The finish was good enough to completely wipe away Bortles' putrid start and make it look like he actually had a good game.
The King of Garbage Time?
While Bortlesâ€™ fantasy owners laughed with delight and owners of the Tennessee defense cried into their pillows, NFL Twitter is on to the Jaguars' quarterback.
Time for Bortles to go to work. 2-3 scores down, late 3rd quarter. He lives for this stuff. Time to pad the stats
â€” Jason La Canfora (@JasonLaCanfora) October 28, 2016
Blake Bortles' first words were "Garbage time." #JAXvsTEN
â€” Brad Evans (@YahooNoise) October 28, 2016
Bortles has to be the best garbage time quarterback in the history of the league.
â€” Derek Schultz (@Schultz975) October 28, 2016
What of this final claim? Is Bortles actually the master of these meaningless late-game situations?
While we can't truly know if he is the â€œbestâ€ ever here, we can at least look at the last decade. Since 2006, 53 quarterbacks have at least 150 drop backs in one-score games with another 150 when his team is trailing by nine or more in the fourth quarter. It may seem like a liberal use of the term â€œgarbage time,â€ but consider: an average team with the ball at its own 20 trailing by 9 at the start of the fourth quarter has about a 9% chance of winning, per the Pro Football Reference win probability calculator.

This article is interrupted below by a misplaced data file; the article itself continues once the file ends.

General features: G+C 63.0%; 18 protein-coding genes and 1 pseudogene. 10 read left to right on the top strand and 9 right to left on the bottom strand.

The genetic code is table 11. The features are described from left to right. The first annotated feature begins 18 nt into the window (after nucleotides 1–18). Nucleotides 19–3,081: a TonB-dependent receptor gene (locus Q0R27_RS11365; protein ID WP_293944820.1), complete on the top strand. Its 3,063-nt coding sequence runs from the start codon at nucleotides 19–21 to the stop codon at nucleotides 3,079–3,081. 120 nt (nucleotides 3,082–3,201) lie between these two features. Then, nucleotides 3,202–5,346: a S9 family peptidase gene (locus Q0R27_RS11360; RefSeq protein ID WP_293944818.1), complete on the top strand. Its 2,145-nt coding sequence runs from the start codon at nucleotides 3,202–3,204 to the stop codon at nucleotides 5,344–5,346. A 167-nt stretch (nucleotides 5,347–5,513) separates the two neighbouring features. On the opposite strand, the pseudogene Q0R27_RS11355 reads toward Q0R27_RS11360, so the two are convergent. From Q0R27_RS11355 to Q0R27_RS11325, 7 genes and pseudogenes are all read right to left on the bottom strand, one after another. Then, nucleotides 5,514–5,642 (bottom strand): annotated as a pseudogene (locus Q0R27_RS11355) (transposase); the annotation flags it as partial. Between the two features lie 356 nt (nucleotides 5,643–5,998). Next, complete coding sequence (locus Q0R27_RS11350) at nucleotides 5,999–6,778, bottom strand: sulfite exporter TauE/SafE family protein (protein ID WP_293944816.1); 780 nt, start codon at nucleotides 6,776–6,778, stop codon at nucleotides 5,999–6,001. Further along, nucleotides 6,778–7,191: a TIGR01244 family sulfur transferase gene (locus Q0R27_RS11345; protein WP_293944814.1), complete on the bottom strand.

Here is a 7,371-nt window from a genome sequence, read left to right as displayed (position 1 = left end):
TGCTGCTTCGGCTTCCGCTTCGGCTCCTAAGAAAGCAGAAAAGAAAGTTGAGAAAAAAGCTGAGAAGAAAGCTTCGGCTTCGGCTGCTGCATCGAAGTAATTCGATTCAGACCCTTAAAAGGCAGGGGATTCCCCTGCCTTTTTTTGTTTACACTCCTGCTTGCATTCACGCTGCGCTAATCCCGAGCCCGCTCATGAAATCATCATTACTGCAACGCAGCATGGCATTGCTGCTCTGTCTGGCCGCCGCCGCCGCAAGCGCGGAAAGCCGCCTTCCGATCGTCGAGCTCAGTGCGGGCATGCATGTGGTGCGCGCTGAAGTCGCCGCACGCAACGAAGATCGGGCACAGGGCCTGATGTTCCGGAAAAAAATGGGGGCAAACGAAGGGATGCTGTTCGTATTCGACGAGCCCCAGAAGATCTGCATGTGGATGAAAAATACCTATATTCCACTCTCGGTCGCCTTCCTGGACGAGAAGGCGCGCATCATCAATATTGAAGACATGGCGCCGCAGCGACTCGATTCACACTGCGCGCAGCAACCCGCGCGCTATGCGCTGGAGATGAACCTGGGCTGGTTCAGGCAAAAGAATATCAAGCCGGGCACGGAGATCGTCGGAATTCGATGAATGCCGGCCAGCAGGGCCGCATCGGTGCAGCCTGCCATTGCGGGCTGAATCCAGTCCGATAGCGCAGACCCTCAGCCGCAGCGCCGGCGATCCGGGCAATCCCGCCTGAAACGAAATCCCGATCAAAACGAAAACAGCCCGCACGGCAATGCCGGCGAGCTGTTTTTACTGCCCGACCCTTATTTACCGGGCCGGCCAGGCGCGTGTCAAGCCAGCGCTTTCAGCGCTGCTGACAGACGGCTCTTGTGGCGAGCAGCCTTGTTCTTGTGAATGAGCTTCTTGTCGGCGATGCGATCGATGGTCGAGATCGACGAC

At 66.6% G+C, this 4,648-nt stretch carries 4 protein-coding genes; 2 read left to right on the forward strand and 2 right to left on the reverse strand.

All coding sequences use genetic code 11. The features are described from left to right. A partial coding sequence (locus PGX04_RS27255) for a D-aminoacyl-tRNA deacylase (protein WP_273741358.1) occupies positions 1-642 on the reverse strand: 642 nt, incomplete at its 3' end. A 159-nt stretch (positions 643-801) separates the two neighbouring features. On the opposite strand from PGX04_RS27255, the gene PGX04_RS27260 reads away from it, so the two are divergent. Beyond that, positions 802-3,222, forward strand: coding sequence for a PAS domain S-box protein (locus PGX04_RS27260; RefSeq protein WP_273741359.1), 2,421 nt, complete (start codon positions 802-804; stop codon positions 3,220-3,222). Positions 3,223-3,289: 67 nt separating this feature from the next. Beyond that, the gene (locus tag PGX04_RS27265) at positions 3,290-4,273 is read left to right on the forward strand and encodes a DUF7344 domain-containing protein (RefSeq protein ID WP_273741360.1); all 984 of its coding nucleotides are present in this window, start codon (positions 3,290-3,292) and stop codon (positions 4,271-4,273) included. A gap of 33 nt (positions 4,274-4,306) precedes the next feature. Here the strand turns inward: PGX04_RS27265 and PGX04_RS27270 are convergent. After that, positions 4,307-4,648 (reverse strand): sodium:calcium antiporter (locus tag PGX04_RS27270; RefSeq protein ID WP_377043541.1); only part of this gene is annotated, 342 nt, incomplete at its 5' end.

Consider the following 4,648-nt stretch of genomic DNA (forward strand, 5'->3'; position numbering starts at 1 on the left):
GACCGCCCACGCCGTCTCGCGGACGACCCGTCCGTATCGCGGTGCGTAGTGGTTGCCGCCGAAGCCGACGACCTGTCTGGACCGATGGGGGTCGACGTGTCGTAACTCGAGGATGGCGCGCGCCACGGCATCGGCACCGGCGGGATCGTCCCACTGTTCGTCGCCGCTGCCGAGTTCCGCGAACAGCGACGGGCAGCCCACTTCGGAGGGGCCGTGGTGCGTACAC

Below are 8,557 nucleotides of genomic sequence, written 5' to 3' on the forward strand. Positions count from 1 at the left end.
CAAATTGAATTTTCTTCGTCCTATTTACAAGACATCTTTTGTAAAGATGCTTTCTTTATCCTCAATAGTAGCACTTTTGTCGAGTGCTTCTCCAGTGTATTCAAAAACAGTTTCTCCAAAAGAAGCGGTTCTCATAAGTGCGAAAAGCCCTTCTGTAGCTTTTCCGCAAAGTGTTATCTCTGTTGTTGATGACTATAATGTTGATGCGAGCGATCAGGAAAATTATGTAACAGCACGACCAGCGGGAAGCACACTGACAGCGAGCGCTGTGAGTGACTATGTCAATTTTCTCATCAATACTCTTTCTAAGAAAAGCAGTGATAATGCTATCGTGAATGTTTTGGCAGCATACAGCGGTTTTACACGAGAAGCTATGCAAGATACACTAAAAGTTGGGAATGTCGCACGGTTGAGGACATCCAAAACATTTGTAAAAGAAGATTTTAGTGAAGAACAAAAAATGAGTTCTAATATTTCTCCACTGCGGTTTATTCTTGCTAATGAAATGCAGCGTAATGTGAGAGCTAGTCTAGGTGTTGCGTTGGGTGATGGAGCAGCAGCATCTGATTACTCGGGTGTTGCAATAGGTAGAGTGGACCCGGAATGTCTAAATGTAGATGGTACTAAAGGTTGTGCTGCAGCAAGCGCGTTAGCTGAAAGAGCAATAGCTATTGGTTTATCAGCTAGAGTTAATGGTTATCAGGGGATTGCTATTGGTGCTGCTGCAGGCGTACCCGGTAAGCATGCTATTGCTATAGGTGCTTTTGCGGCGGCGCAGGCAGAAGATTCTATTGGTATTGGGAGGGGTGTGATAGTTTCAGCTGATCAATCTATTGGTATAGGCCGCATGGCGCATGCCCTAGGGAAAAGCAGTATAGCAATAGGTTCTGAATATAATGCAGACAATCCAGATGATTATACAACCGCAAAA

Unsurprisingly, the top quarterbacks in terms of ANY/A in one-score games during this span are Aaron Rodgers (7.5), Peyton Manning (7.5), and Tom Brady (7.4). The leaders in garbage time were Rodgers (7.3), Philip Rivers (7.0) and (drumroll pleaseâ€¦.), Blake Bortles (!), who had a 7.0 average coming into Thursday.
Here are his stats in the two splits (the game versus Tennessee is not included):
As you might have guessed, Bortlesâ€™ 2.7 increase in ANY/A is the largest among the 53 quarterbacks in the sample. Here are the top five overachievers.
|Player||1-Score ANY/A||"Garbage Time" ANY/A||Difference|
It might be tempting to make this about some kind of â€œclutchâ€ factor, but of Bortlesâ€™ four career fourth-quarter comebacks, only one involved overcoming a two-score, fourth-quarter deficit. Also, in one-score games in the fourth quarter, his ANY/A drops to a putrid 3.3 on 191 drop backs -- not exactly Michael Jordan in the 1998 Finals.
If you are curious, here are the five guys whose numbers declined the most upon entering garbage time.
|Player||1-Score ANY/A||"Garbage Time" ANY/A||Difference|
(*while Orlovsky, Favre and Schaub all had earlier debuts, these numbers only include their performances beginning in 2006).
Returning to Bortles, his overall career numbers, such as his 5.1 ANY/A, 58.9% completion rate, and 1.3 touchdown-to-interception ratio, are generally subpar. When we also consider much of the good stuff has taken place only after the Jaguars become unlikely to win, it becomes easy to see why they could soon begin yet another search for a new quarterback.